Malcolm Turnbull entered this morning’s Liberal partyroom meeting with a Gillard-like strategy — proactively call on a spill and demand his opponent come out and face him. As with Julia Gillard in 2012, it worked — but won’t save him.
Peter Dutton took on his prime minister’s challenge and, while unsuccessful, dealt a devastating blow, attracting 35 votes, or 42% of Liberals. That Dutton could accumulate that many votes in the week since Turnbull was deemed to have achieved a major success in convincing his colleagues to back the now-abandoned National Energy Guarantee illustrates how deep the disillusionment with the PM now runs. With some preparation, it’s not hard to see Dutton shifting the 7 votes he needs.
So it won’t be the end of it. It can’t be the end of it. A PM with the support of less than 60% of his colleagues is a dead leader walking. Gillard managed 70% of caucus in 2012 and lasted another 16 months. Don’t expect Dutton to take anywhere near as long to finish off his target.
Dutton has now resigned, as he should have. What other ministers will follow him, if any, and how quickly, will be the guide to how fast the denouement plays out. A bunch of departures — particularly Scott Morrison and Mathias Cormann — and it could be all over this week. If not, the torture for Turnbull, and for voters, will continue, with Dutton perhaps forced to start attacking from the backbench to settle the matter.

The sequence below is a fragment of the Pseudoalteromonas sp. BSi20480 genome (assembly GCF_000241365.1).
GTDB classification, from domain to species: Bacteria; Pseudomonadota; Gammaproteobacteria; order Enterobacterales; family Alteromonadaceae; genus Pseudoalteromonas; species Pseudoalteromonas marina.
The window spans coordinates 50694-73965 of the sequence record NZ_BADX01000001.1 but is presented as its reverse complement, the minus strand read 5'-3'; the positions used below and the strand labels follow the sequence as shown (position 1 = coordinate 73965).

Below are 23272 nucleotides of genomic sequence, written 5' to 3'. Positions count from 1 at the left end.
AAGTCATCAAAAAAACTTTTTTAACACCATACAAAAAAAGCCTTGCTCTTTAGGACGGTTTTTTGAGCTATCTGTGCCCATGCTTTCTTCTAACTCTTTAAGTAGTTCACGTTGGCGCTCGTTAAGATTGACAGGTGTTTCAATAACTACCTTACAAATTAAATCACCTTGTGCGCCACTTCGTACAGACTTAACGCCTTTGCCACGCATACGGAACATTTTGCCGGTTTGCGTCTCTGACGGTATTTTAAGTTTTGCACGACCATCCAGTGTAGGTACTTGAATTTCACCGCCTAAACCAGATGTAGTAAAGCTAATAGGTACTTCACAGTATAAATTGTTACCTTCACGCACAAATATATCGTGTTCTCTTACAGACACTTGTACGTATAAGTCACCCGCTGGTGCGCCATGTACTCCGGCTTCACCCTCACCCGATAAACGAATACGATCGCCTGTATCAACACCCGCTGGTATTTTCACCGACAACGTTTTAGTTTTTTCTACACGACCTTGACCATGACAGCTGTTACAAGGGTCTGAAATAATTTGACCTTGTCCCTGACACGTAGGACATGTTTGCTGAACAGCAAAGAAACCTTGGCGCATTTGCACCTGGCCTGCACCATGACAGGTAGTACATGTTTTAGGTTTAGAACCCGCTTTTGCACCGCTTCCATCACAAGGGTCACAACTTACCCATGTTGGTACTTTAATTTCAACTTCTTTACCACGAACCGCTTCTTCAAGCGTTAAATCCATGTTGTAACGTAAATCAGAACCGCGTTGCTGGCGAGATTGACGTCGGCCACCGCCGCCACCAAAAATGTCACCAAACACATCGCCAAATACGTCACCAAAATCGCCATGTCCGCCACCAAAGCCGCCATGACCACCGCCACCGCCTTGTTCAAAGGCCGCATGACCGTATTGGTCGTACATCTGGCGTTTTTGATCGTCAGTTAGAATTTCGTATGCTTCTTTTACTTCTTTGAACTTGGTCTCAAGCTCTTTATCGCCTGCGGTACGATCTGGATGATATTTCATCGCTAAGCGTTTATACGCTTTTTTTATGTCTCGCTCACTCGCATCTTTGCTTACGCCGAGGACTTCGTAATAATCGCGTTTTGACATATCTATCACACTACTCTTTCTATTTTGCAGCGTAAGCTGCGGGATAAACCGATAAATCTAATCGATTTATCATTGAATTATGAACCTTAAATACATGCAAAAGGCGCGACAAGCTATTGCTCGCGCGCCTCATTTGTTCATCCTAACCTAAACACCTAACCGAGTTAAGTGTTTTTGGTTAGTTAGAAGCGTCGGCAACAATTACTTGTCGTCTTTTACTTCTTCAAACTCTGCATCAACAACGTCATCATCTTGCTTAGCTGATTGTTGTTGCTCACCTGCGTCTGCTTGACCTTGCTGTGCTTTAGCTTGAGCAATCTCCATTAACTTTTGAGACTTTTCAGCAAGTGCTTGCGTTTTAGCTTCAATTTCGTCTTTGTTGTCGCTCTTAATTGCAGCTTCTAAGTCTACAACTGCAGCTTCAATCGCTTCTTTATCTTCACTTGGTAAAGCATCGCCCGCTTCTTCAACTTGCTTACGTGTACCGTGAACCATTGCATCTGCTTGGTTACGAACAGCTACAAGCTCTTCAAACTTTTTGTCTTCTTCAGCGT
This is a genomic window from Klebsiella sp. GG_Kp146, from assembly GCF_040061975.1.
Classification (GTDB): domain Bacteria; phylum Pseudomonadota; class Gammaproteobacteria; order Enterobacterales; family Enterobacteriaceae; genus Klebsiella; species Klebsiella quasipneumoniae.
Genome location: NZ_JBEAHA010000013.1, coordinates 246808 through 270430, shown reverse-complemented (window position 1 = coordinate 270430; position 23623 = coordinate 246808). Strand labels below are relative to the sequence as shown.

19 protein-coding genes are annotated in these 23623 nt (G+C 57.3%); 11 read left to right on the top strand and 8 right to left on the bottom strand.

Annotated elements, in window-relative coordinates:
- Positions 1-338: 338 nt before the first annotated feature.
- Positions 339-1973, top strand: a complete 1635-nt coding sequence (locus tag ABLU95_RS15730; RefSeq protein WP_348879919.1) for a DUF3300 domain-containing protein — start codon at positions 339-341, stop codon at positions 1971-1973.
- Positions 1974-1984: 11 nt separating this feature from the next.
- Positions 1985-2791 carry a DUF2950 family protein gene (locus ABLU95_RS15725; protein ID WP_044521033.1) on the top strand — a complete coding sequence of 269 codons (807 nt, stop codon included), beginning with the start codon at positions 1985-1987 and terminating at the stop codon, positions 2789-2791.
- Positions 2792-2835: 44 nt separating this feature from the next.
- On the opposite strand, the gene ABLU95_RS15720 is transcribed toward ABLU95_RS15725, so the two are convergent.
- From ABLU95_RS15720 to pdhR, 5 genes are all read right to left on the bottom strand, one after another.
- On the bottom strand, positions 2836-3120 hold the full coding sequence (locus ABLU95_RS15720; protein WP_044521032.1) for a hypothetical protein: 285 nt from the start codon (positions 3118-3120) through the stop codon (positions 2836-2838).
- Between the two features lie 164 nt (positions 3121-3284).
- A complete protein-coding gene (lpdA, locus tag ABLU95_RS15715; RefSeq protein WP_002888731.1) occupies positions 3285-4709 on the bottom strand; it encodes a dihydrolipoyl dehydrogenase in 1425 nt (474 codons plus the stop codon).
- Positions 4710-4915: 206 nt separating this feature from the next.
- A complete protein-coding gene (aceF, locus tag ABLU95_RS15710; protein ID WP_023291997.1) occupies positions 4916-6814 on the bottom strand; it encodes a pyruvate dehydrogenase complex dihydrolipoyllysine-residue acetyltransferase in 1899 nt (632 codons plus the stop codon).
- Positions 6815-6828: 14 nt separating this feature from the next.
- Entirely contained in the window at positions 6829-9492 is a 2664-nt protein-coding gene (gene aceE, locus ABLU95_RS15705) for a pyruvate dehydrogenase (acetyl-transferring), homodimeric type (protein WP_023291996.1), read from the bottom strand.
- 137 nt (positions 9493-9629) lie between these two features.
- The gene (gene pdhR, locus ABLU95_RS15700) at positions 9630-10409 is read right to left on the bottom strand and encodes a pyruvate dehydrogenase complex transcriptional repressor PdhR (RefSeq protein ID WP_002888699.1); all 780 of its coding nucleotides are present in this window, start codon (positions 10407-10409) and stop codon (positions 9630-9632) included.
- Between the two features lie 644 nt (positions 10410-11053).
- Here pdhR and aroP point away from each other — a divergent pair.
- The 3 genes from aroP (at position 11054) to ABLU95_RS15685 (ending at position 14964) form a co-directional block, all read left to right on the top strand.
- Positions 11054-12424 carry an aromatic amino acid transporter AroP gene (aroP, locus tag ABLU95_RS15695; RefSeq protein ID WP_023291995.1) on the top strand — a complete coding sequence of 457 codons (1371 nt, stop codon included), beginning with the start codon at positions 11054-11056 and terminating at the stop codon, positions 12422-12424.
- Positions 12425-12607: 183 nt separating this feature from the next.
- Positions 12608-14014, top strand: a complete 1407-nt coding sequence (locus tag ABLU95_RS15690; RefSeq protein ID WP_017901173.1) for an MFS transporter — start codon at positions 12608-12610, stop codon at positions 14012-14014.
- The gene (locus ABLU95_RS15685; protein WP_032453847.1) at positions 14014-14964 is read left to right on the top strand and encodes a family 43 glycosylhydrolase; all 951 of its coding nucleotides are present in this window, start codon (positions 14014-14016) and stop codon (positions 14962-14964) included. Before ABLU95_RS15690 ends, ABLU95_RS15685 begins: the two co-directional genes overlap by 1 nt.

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So now we’re into the leadership twilight, like the period after Tony Abbott’s “empty chair” spill early in 2015, a liminal period in which nothing occurs without the issue of the leadership always in the background, the challenger expected to attack at any moment, while ministers go through the motions and maintain the pretence that it’s political business as usual. Voters, however, are likely to reflect not just on the Coalition but on the entire political class and regard it with greater contempt than ever for its self-obsession and apparent disregard for governing in the national interest.
So the prime minister survives, but governing has gone out the window. Turnbull deserves credit for trying to resolve the issue — it’s the kind of aggressive political act with which he used to be synonymous — but, like Gillard before him, there’s no victory here.